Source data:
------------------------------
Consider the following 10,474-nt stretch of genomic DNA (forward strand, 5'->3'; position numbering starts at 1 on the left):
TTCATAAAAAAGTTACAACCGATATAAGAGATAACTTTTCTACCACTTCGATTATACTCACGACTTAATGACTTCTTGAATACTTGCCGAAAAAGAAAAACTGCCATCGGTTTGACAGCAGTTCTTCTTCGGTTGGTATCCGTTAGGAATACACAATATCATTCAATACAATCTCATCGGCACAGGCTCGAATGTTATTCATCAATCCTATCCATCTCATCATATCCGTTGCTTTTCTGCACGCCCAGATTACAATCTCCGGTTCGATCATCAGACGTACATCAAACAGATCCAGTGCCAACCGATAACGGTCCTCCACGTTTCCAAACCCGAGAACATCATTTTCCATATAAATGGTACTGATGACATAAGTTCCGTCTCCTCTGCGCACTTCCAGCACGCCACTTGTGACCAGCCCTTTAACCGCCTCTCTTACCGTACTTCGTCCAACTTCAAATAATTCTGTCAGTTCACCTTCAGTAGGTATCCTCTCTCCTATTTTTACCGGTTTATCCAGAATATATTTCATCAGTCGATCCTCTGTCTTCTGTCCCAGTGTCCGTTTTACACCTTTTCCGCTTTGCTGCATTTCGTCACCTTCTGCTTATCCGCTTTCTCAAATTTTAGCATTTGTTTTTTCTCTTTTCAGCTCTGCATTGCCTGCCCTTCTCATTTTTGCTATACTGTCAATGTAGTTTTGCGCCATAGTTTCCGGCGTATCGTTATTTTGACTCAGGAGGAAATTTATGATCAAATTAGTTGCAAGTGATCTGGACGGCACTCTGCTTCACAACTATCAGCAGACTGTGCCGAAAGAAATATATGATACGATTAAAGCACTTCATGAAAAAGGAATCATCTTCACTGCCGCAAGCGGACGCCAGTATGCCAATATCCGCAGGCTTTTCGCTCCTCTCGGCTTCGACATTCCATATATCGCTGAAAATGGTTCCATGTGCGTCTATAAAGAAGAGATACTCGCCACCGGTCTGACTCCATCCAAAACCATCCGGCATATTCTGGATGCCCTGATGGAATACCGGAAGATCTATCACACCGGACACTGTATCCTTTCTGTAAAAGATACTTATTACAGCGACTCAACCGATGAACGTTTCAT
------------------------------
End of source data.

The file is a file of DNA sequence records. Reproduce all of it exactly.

Consider the following 10,474-nt stretch of genomic DNA (forward strand, 5'->3'; position numbering starts at 1 on the left):
TTCATAAAAAAGTTACAACCGATATAAGAGATAACTTTTCTACCACTTCGATTATACTCACGACTTAATGACTTCTTGAATACTTGCCGAAAAAGAAAAACTGCCATCGGTTTGACAGCAGTTCTTCTTCGGTTGGTATCCGTTAGGAATACACAATATCATTCAATACAATCTCATCGGCACAGGCTCGAATGTTATTCATCAATCCTATCCATCTCATCATATCCGTTGCTTTTCTGCACGCCCAGATTACAATCTCCGGTTCGATCATCAGACGTACATCAAACAGATCCAGTGCCAACCGATAACGGTCCTCCACGTTTCCAAACCCGAGAACATCATTTTCCATATAAATGGTACTGATGACATAAGTTCCGTCTCCTCTGCGCACTTCCAGCACGCCACTTGTGACCAGCCCTTTAACCGCCTCTCTTACCGTACTTCGTCCAACTTCAAATAATTCTGTCAGTTCACCTTCAGTAGGTATCCTCTCTCCTATTTTTACCGGTTTATCCAGAATATATTTCATCAGTCGATCCTCTGTCTTCTGTCCCAGTGTCCGTTTTACACCTTTTCCGCTTTGCTGCATTTCGTCACCTTCTGCTTATCCGCTTTCTCAAATTTTAGCATTTGTTTTTTCTCTTTTCAGCTCTGCATTGCCTGCCCTTCTCATTTTTGCTATACTGTCAATGTAGTTTTGCGCCATAGTTTCCGGCGTATCGTTATTTTGACTCAGGAGGAAATTTATGATCAAATTAGTTGCAAGTGATCTGGACGGCACTCTGCTTCACAACTATCAGCAGACTGTGCCGAAAGAAATATATGATACGATTAAAGCACTTCATGAAAAAGGAATCATCTTCACTGCCGCAAGCGGACGCCAGTATGCCAATATCCGCAGGCTTTTCGCTCCTCTCGGCTTCGACATTCCATATATCGCTGAAAATGGTTCCATGTGCGTCTATAAAGAAGAGATACTCGCCACCGGTCTGACTCCATCCAAAACCATCCGGCATATTCTGGATGCCCTGATGGAATACCGGAAGATCTATCACACCGGACACTGTATCCTTTCTGTAAAAGATACTTATTACAGCGACTCAACCGATGAACGTTTCAT